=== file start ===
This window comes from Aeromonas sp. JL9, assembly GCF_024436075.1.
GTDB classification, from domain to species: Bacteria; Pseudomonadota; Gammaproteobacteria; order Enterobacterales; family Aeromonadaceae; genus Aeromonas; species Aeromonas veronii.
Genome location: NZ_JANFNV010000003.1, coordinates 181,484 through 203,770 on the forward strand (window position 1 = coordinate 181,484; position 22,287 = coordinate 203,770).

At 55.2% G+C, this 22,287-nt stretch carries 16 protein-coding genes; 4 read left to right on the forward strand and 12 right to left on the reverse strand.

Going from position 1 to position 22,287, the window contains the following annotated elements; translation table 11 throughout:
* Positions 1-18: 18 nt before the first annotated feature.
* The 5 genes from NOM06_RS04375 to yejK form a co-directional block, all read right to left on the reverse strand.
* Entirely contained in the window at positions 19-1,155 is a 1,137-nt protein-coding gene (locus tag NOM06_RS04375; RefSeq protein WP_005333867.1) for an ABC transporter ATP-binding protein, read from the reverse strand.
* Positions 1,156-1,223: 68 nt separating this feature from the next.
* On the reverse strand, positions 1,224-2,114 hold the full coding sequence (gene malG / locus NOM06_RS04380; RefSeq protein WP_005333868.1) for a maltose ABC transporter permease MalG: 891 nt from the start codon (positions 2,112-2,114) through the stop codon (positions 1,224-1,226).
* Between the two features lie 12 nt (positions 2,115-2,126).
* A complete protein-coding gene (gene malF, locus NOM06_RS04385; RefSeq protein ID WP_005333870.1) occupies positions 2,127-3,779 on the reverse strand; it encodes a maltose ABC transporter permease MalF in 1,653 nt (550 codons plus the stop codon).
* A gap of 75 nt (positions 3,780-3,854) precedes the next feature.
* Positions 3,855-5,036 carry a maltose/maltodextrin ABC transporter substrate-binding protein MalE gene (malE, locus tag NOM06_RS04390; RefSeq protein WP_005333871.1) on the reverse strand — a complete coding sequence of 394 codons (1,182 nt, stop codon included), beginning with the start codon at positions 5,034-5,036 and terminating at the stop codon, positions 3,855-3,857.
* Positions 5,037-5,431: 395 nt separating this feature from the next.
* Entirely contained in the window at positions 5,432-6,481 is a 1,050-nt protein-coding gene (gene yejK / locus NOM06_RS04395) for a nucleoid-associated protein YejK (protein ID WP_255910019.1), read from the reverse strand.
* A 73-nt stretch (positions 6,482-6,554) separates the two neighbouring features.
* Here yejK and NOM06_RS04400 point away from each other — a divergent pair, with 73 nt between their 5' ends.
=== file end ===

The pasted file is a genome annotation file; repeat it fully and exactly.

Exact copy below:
This window comes from Aeromonas sp. JL9, assembly GCF_024436075.1.
GTDB classification, from domain to species: Bacteria; Pseudomonadota; Gammaproteobacteria; order Enterobacterales; family Aeromonadaceae; genus Aeromonas; species Aeromonas veronii.
Genome location: NZ_JANFNV010000003.1, coordinates 181,484 through 203,770 on the forward strand (window position 1 = coordinate 181,484; position 22,287 = coordinate 203,770).

At 55.2% G+C, this 22,287-nt stretch carries 16 protein-coding genes; 4 read left to right on the forward strand and 12 right to left on the reverse strand.

Going from position 1 to position 22,287, the window contains the following annotated elements; translation table 11 throughout:
* Positions 1-18: 18 nt before the first annotated feature.
* The 5 genes from NOM06_RS04375 to yejK form a co-directional block, all read right to left on the reverse strand.
* Entirely contained in the window at positions 19-1,155 is a 1,137-nt protein-coding gene (locus tag NOM06_RS04375; RefSeq protein WP_005333867.1) for an ABC transporter ATP-binding protein, read from the reverse strand.
* Positions 1,156-1,223: 68 nt separating this feature from the next.
* On the reverse strand, positions 1,224-2,114 hold the full coding sequence (gene malG / locus NOM06_RS04380; RefSeq protein WP_005333868.1) for a maltose ABC transporter permease MalG: 891 nt from the start codon (positions 2,112-2,114) through the stop codon (positions 1,224-1,226).
* Between the two features lie 12 nt (positions 2,115-2,126).
* A complete protein-coding gene (gene malF, locus NOM06_RS04385; RefSeq protein ID WP_005333870.1) occupies positions 2,127-3,779 on the reverse strand; it encodes a maltose ABC transporter permease MalF in 1,653 nt (550 codons plus the stop codon).
* A gap of 75 nt (positions 3,780-3,854) precedes the next feature.
* Positions 3,855-5,036 carry a maltose/maltodextrin ABC transporter substrate-binding protein MalE gene (malE, locus tag NOM06_RS04390; RefSeq protein WP_005333871.1) on the reverse strand — a complete coding sequence of 394 codons (1,182 nt, stop codon included), beginning with the start codon at positions 5,034-5,036 and terminating at the stop codon, positions 3,855-3,857.
* Positions 5,037-5,431: 395 nt separating this feature from the next.
* Entirely contained in the window at positions 5,432-6,481 is a 1,050-nt protein-coding gene (gene yejK / locus NOM06_RS04395) for a nucleoid-associated protein YejK (protein ID WP_255910019.1), read from the reverse strand.
* A 73-nt stretch (positions 6,482-6,554) separates the two neighbouring features.
* Here yejK and NOM06_RS04400 point away from each other — a divergent pair, with 73 nt between their 5' ends.